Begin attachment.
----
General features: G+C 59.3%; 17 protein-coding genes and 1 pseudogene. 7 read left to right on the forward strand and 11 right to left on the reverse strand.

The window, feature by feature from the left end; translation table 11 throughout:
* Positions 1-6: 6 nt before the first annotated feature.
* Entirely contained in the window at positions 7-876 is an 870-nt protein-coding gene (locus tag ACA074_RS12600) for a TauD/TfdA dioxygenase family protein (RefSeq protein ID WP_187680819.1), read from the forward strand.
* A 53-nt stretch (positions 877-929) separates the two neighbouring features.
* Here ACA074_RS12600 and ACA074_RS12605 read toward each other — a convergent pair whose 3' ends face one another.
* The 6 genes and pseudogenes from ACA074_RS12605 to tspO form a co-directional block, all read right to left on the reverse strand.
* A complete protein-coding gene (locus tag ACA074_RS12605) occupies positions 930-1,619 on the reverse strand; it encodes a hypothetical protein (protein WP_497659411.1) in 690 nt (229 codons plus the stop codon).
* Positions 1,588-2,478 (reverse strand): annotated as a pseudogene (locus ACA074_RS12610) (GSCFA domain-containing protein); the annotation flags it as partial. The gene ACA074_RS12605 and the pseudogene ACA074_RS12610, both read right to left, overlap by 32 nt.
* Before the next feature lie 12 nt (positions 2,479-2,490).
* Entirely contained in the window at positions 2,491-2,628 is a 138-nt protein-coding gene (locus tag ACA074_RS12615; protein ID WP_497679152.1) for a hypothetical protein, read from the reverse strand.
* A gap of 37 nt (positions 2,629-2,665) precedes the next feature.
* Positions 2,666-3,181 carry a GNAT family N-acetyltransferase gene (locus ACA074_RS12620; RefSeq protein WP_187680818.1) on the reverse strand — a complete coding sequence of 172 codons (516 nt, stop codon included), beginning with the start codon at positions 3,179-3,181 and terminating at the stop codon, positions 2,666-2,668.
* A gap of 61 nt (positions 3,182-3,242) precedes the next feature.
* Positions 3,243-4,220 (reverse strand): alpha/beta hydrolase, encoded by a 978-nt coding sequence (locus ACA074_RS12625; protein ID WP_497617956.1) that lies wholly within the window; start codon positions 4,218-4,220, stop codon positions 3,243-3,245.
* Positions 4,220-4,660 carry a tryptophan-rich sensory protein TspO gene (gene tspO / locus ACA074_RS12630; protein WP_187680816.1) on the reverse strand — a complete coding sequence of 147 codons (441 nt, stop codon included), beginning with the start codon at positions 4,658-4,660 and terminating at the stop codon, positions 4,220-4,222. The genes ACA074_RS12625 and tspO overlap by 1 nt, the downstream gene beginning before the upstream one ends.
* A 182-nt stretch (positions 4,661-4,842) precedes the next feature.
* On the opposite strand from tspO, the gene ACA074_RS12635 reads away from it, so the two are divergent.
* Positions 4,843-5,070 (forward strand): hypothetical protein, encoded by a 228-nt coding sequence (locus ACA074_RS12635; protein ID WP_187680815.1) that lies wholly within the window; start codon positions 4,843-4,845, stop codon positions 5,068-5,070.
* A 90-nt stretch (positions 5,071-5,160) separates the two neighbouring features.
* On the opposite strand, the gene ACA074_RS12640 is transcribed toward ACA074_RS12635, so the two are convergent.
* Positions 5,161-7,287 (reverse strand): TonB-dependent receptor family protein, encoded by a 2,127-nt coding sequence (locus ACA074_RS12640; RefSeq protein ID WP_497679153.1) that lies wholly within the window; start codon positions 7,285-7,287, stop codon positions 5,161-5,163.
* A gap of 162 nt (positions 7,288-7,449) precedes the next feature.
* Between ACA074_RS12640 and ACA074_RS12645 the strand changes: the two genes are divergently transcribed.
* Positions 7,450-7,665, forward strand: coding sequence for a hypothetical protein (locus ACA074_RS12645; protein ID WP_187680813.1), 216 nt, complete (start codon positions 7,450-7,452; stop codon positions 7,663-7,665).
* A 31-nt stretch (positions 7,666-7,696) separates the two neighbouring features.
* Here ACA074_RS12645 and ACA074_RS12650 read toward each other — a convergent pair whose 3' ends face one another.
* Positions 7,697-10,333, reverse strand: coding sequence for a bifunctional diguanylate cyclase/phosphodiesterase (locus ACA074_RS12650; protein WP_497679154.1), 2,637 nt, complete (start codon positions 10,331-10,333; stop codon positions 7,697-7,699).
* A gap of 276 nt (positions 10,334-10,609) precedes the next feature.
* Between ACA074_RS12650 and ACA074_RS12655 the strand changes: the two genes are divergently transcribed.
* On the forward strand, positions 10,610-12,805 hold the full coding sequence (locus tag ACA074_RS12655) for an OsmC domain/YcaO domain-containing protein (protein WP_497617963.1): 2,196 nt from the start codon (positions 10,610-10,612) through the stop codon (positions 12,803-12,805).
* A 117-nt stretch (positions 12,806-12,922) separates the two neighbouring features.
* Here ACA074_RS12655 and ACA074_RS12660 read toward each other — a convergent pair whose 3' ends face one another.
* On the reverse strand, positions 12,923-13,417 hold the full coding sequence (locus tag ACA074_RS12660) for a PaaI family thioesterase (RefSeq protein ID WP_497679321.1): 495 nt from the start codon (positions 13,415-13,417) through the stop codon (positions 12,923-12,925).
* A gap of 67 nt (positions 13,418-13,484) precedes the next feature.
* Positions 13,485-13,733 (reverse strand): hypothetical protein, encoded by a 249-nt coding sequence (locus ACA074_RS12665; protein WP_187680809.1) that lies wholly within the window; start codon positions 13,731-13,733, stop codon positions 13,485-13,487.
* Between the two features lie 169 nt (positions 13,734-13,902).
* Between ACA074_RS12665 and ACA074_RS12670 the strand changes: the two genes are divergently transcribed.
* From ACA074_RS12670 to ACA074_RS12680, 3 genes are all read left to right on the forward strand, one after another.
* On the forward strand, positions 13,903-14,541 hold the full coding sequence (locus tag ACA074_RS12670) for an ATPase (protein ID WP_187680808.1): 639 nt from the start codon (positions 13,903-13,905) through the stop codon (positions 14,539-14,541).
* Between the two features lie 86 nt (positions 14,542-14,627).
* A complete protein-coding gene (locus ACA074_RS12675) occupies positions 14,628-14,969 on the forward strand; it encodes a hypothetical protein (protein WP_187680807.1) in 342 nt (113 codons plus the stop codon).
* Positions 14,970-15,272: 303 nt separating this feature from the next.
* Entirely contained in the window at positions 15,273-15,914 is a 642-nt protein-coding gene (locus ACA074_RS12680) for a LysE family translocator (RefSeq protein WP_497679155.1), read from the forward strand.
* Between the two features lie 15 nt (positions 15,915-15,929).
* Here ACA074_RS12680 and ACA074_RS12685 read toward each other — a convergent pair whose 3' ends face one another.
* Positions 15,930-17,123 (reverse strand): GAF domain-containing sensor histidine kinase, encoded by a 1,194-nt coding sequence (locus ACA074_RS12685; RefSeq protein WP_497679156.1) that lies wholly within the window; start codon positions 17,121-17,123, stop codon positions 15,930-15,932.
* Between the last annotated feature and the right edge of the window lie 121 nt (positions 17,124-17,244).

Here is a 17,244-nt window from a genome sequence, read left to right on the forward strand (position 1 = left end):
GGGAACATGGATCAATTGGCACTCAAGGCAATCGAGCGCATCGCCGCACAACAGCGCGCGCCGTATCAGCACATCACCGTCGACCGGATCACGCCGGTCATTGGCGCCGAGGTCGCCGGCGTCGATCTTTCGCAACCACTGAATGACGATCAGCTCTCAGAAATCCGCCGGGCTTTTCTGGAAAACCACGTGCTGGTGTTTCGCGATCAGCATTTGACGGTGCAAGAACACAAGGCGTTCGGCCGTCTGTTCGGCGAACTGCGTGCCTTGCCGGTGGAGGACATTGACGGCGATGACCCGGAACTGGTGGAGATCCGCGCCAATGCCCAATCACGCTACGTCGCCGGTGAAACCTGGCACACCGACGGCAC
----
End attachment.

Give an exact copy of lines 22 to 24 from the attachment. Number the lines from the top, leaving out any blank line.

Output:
* Positions 5,161-7,287 (reverse strand): TonB-dependent receptor family protein, encoded by a 2,127-nt coding sequence (locus ACA074_RS12640; RefSeq protein ID WP_497679153.1) that lies wholly within the window; start codon positions 7,285-7,287, stop codon positions 5,161-5,163.
* A gap of 162 nt (positions 7,288-7,449) precedes the next feature.
* Between ACA074_RS12640 and ACA074_RS12645 the strand changes: the two genes are divergently transcribed.